The workday begins with me sitting on a bench, writing, while sipping a coffee inside a mall in town. Every seat inside the Starbucks is taken. Laptops are open in front of at least half the patrons.
This is what happens when the power goes out.
Although the town powers on, it’s dark in the outlying areas, including at my home. We the power deprived crawl out of the woodwork and head for the town lights. Who are all these people? Other writers? Entrepreneurs? Home business operators? Getting a seat inside Starbucks isn’t crucial. I can’t use my laptop because, although the place is wireless, my ancient device can’t access the service. Add laptop to the wish list should I get an advance on any writing in the near future.
I’m guessing the power died somewhere around two in the morning as rains pummeled my windows and winds huffed and puffed, thrashing the tall pines and threatening to blow the house down. Happens many times each winter. We’ve been spared some this year. Still, the inconvenience of the moment is expected to last the full day, being the time the hydro company estimates for getting power restored.
I move to a small table in the mall. Right beside the Lotto Centre island. Seventies music pipes through the ceiling: “Sad Eyes”, Karen’s haunting voice singing “For All We Know”, Chaka offering a soulful “Sweet Thing”. The classics, as I know them, compete with today’s hip hop, blaring from the Athletes World across the way. (Wish they had an apostrophe in their name. Help us, Lynne Truss!) It’s catchy, but it can’t compete with Chaka.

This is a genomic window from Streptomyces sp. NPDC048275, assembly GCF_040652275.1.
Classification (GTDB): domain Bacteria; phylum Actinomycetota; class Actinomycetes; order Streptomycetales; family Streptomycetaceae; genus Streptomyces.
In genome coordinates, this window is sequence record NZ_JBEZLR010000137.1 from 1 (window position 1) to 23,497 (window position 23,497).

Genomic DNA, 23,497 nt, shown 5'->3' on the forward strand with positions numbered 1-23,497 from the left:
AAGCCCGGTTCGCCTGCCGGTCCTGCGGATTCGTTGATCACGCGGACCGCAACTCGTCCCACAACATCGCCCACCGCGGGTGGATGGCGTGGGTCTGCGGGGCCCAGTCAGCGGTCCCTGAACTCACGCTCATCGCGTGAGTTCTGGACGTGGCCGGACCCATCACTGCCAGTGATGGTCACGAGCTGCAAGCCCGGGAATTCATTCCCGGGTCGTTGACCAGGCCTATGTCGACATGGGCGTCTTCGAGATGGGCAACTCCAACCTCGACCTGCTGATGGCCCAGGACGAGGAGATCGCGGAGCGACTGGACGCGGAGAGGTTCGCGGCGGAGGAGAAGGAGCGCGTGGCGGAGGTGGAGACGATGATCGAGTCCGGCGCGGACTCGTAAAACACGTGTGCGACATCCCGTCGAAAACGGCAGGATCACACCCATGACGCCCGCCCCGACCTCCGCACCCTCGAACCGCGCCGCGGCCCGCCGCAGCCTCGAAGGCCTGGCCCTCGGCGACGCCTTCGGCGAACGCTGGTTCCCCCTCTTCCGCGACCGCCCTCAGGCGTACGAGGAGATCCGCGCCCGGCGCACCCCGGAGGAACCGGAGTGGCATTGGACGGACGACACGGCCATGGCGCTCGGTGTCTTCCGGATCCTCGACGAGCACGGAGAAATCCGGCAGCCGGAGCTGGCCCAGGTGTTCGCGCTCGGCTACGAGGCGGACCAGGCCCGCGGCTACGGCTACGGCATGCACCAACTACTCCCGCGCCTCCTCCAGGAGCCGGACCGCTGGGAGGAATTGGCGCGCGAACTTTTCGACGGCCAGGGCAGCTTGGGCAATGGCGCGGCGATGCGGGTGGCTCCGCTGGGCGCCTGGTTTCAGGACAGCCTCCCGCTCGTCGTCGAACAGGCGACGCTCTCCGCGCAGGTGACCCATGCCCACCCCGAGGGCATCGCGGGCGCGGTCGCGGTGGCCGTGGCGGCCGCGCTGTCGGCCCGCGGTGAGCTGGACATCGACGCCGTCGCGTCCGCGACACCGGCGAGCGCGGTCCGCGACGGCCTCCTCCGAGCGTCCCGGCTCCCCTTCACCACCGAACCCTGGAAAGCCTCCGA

A steady stream of hopefuls stop by the lottery base to check their tickets. The system is down, the only inconvenience perceptible to townsfolk. They don’t know how lucky they are already.
Without my laptop, it’s paper and pencil today. I used to prefer first drafts scrawled on legal pads and plain notebooks, but I realize I’ve made the full transition to thinking and writing in front of a computer. I have no choice but to fall back on my old ways. I cannot afford for today to be a write-off. I have also loaded plenty of non-electronic writing tasks in my backpack: the latest issue of The Writer—a rare chance to study articles I never seem to get around to reading—, an old screenplay I need to reread to decide if it’s worth revising, a TV script to study for formatting and pacing.
Despite the power outage, I must continue to plug away. The brain power is on its own today.